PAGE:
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  • Secondary School Newsletter - 20 November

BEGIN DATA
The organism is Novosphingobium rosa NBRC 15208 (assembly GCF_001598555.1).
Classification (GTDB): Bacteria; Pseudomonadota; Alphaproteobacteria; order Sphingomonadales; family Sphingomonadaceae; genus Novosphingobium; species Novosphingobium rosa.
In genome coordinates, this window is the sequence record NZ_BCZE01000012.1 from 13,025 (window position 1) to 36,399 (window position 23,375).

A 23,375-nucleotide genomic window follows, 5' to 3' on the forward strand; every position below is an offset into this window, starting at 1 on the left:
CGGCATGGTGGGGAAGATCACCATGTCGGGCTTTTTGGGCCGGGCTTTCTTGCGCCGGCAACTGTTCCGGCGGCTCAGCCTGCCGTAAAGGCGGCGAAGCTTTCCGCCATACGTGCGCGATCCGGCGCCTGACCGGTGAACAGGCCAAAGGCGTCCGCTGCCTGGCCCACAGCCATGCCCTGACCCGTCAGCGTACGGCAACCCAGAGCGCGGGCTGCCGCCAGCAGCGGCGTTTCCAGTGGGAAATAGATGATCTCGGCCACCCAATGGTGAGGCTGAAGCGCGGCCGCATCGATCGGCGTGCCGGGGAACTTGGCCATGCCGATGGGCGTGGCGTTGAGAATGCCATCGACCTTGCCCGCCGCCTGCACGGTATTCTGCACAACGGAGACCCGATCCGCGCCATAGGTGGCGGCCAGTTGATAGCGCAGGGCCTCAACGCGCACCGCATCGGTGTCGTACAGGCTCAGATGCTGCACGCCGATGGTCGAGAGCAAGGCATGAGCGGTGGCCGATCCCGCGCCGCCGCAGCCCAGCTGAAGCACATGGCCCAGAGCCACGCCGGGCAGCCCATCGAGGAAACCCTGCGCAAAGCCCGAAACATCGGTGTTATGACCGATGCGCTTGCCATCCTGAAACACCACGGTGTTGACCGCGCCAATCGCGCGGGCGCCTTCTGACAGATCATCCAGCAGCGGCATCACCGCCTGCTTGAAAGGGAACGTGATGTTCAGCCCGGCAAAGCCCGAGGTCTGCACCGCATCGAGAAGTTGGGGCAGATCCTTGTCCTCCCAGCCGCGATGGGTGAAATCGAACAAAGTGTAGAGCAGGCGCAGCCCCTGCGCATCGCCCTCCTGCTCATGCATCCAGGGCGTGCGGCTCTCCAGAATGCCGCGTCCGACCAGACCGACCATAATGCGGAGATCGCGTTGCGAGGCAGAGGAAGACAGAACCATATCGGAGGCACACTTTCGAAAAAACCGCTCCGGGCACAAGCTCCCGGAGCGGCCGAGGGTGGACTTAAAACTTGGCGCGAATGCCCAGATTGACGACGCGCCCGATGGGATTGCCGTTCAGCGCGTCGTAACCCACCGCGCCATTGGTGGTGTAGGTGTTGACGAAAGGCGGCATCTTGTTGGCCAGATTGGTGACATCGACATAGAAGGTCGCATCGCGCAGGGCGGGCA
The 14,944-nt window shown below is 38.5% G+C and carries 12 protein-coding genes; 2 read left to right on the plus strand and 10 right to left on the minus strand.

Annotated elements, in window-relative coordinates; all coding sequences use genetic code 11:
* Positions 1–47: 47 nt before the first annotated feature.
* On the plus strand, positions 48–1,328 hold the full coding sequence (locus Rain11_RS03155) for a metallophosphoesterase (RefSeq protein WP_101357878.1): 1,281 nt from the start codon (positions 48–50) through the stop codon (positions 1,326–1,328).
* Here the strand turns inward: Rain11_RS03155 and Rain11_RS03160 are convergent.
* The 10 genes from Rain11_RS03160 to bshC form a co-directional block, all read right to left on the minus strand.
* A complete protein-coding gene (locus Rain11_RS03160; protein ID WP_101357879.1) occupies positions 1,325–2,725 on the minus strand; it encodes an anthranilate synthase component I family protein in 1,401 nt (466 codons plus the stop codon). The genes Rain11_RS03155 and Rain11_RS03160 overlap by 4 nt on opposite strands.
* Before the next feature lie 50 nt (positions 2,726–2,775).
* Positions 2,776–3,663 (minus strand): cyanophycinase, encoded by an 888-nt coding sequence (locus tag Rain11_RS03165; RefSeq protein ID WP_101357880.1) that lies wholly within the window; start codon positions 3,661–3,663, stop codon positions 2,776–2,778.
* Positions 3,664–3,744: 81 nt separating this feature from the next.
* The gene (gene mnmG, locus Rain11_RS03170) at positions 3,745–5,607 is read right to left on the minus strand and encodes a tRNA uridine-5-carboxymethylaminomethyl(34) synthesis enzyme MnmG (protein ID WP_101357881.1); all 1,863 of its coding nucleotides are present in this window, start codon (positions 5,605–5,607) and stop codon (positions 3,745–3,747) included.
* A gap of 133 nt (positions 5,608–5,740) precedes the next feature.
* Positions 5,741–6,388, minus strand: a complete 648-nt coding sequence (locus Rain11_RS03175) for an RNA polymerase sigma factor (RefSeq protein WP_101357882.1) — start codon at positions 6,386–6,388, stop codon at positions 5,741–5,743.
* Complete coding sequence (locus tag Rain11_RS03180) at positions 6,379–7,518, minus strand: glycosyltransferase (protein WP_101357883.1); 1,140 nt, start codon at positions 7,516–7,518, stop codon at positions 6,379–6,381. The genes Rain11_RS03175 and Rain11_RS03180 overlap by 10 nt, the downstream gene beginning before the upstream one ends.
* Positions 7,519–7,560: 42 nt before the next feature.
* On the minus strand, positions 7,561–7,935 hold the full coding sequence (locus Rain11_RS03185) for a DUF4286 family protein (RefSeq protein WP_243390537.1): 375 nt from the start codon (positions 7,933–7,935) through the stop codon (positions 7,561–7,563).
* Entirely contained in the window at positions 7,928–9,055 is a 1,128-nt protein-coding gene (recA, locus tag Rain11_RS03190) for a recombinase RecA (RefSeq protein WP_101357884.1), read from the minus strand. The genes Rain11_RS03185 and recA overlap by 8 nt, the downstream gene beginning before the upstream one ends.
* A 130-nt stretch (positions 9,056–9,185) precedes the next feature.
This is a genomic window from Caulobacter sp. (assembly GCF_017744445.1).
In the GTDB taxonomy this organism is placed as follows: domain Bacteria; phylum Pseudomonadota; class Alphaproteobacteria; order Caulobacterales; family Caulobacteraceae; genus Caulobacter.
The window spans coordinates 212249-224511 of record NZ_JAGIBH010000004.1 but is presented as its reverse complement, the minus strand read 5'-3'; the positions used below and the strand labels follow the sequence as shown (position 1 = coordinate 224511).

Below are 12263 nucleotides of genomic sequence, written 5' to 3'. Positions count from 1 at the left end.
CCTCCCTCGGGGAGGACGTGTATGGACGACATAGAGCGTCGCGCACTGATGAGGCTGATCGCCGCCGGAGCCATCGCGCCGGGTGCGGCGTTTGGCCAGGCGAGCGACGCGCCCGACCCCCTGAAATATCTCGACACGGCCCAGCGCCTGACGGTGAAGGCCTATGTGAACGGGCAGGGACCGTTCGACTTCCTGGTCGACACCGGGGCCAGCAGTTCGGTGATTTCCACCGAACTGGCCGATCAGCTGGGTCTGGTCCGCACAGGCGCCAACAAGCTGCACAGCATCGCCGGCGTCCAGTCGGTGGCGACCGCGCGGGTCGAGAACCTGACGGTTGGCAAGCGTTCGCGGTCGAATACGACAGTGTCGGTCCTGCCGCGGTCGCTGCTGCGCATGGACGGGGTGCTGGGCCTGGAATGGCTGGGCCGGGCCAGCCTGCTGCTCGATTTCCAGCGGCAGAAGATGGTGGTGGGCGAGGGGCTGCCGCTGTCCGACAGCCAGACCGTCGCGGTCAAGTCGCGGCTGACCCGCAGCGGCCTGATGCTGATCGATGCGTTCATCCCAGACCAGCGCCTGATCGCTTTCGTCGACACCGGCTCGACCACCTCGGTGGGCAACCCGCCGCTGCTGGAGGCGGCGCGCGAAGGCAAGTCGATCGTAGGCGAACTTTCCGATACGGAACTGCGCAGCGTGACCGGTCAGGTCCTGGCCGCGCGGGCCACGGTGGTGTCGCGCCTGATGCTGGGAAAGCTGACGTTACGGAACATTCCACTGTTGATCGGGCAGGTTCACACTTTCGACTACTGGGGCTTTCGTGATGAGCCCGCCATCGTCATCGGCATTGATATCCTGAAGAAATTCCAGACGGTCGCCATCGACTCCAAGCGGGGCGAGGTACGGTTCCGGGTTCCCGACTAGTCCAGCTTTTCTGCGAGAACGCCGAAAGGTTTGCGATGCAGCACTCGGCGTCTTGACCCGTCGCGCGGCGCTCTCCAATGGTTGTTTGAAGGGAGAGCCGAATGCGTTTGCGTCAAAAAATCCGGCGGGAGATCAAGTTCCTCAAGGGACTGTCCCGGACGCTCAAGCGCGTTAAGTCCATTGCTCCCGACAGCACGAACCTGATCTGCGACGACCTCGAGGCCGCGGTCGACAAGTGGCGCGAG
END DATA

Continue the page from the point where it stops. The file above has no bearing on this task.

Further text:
The Pomodoro Technique On average, each Secondary School student spends approximately 39 weeks per year at school; about 7 hours per day during a 5-day week. This equates to only 16% of their time at school. Students spend 55% of their time in the care of their parents, with friends or on their own; well over triple the amount of time spent at school. The rest of the time is spent sleeping. Seven hours per day is a short time to gain the breadth of learning required for success, especially in the IGCSE, AS and A Levels. As students’ progress through their secondary years, they need to invest an increasing amount of their own time – in the evenings, during the weekend, and during holidays in their study. This extra time should be devoted to practice, to prepare, to create, and to extend. Therefore, secondary students take on an increasingly greater responsibility, with the assistance of parents, for being self-directed learners and managers of their own time. These are skills are essential for sustained academic success. However, for many students, time is an enemy. They race against the clock to finish assignments and meet deadlines. This puts immense pressure and stress on students and their families and a lack of time management can have a devastating effect on their learning. This month we have been looking at time management in our Year 9 – 11 Positive Education class and in particular, the Pomodoro Technique. This technique teaches students to work with time, instead of struggling against it. A revolutionary time management system, it is at once deceptively simple to learn and life-changing to use. Here is how it works: The Year 7 – 9 students have been exploring Mindsets Carol Dweck defines two types of Mindsets: Fixed and Growth. Fixed mindset has you believe qualities like intelligence and talent are fixed quantities that you’re born with, and there’s nothing much you can do to change them. The fixed mindset brings with it a host of negative flow-on effects on learning. On the other hand, a growth mindset, which we often see associated with successful people, encompasses the belief that you can learn to be more intelligent, improve your abilities, and develop talents. If you believe abilities, talents, intelligence and qualities like these are inborn and fixed, then you are likely to see successful people as inherently different from you. You couldn’t be like them because they have something you don’t. You perceive an unreachable gap between you and them. And why would you try to be like them if you know you don’t have “it”? Effort is futile in this situation. Fortunately, studies of the acquisition of excellence and high achievers in many fields have shown that success is in fact not the result of gifts or inborn talents. Everybody fails. It is how we respond that matters. With a growth mindset, we have the confidence to learn, the desire to improve through hard work and effort. The book, Peak by Anders Ericsson, is a wonderful study of genius. He believes that the human brain and body are incredibly adaptable and that if we continue to challenge both we can grow both. He agrees that innate talent is a myth. He says that exceptional individuals are just like any of us - they have the ability to develop their brains and bodies through effort. He writes about sports stars, mathematicians, musical prodigies, and the like and uses scientific evidence to prove his theories. He believes that you can master anything after 10,000 hours of practice. High achievers aren’t born - they are made. They have a belief in their own ability to improve (a Growth Mindset) and go about working in a way that achieves that improvement. Unlike people with a Fixed Mindset who see effort as a bad thing, high achievers see effort as a way to grow. In order to build their abilities successful people, put effort into things they can’t currently do – rather than rehearsing the things they can. They work in that sweet spot on the edge of their competence. This sort of practice is referred to as deliberate or purposeful practice. People with a fixed mindset fear the sweet spot. It is a place that could show up the limits of their ability. It requires risk-taking and the prospect of failure. But it’s only through working on the edge of their competence, on the things we can’t currently do, that we can hope to grow. Movie Review: The Witches. The Year 7 English students attended the movies last Friday as they are learning how to write a review. Here is Ben Moles’ review of Roald Dahl’s “The Witches”. “The Witches” is a combination of a horror/mystery and a humorous fantasy. This movie was novel-inspired by Roald Dahl and is an improvement of the 1990’s film of the same name. The 2020 “The Witches” was directed by Robert Zemeckis. The three main actors are, Anne Hathaway as the Grand High Witch, Octavia Spencer as Grandma and Jahzir Bruno as Charlie. This movie exceeded my expectations as I thought it was going to be your typical halloween witches chasing children story. This film was set in the 1960’s America. After the tragic death of Charlie’s parents, we follow him through the horror mystery feel of meeting witches. The plot will surprise you in many ways, so I won’t give away some of the important or fantastic scenes in this movie. The movie starts sort of slow and has a minimum amount of suspense. But all things change when Charlie and Grandma go shopping. This film sort of gives the message of “what you think isn’t real could be” as in “if you think something is or isn’t real, you could be wrong.” A lot of scenes surprise you in the fantastic acting in the film. Anne Hathaway delivers a spectacular performance as the Grand High Witch. She gives the role a lot of heart and she really makes you believe she is the Grand High Witch. Octavia Spencer also gives an exceptional performance as Charlie’s Grandma. Jahzir Bruno gives you the same remarkable performance as Charlie. During the film there are both child moments and mature moments, which gives the characters life. The cinematography is really good. Some of the amazing effects are the Grand High Witch’s arms and all transformations from humans to things. All of the edits are fascinating and it makes the movie a lot more witch themed. I would certainly recommend this movie to anybody over 9. Also, if you like reading Roald Dahl’s books, you should certainly watch this. Kids younger than 9 might find “The Witches” scary, but if you’re brave go for it. This movie is something you don’t want to miss and it worth seeing. 4 and a half stars. Written by Ben Moles – 7 Kakadus Design and Technology Projects (Product Design) Year 9 and 10 students were asked to design and build a handheld model racing car using metal.  They undertook this project to develop their problem-solving skills from concept to completion as well as the ability to critically apprise the entire design process. The project is useful because it prepares students for similar design-based tasks in the IGCSE examination and allowed students to gain experience with unfamiliar materials school magazines and processes. The project was inspired and influenced by similar projects undertaken by university aged students in the following. Overall, our students achieved all the learning outcomes for this task and the final product delivered compares very favourably with those of older students shown in the video. Written by Daniel Lenihan – Design Technology teacher Electron Microscope: The Future of Microscopy What’s the tiniest thing you’ve ever seen? A pinhead, a thread of hair, or a speck of dust? If you swapped your eyes for the world’s most powerful electron microscope, you would be able to see things 100 million times smaller: viruses, bacteria, molecules... even atoms in crystals would be visible! Standard light-based microscopes, like the ones in a school lab, aren’t powerful enough to show things in such detail. It takes a significantly more powerful electron microscope, using beams of electrons instead of rays of light, to take us down to nano-dimension. The incredible detail these microscopes provide has led to advances in the fields of medicine and forensics. In this current global pandemic, many scientists are turning their attention to study the COVID-19 virus. Luckily, the electron microscope has come to the rescue, aiding scientists to observe the 3D protein structure of the virus. This will facilitate the design and development of a vaccine. This is one of the many breakthroughs to which electron microscopy is contributing. Thanks to the electron microscope, we will be enabled to make more biological discoveries. Advances in electron microscopy, whether through its ultrafast processes, better atomic resolution or stronger magnification at nanoscales, will set the stage for new science. Such developments will result in transformative scientific advances that will allow us to better address our needs as a species. Written by Benito Bilal - AS Level Biology student Graphic Design Excursions Over the past few weeks, I have been going to different places that have some sort of passion for graphic design. These places were Solar Land (an exhibit at the Thailand Creative and Design Centre), Conscious Design and Twodoors Studio. I went because I wanted to see the world of graphic designers. What I learned from Solar Land was how the Sun helps our daily lives with solar energy and the new technologies that include solar energy. I also learned from Wee Viraporn at Conscious that once you start to learn visual communication, you can call yourself a graphic designer. Two doors taught me how to take a product, make a logo and rebrand it. One highlight for me was at Solar Land where I saw all of the cool technology that could be powered by the Sun. What I’ve learned from these excursions is the world of graphic design and how it can be used in many different jobs. Graphic design has so many different uses such as branding, technology or even political movements. It leaves me the question - what job do I want to do in the graphic design community? Written by Mitchell Lee – Year 9 Maria The Creative Space Colour Poems – Year 7 English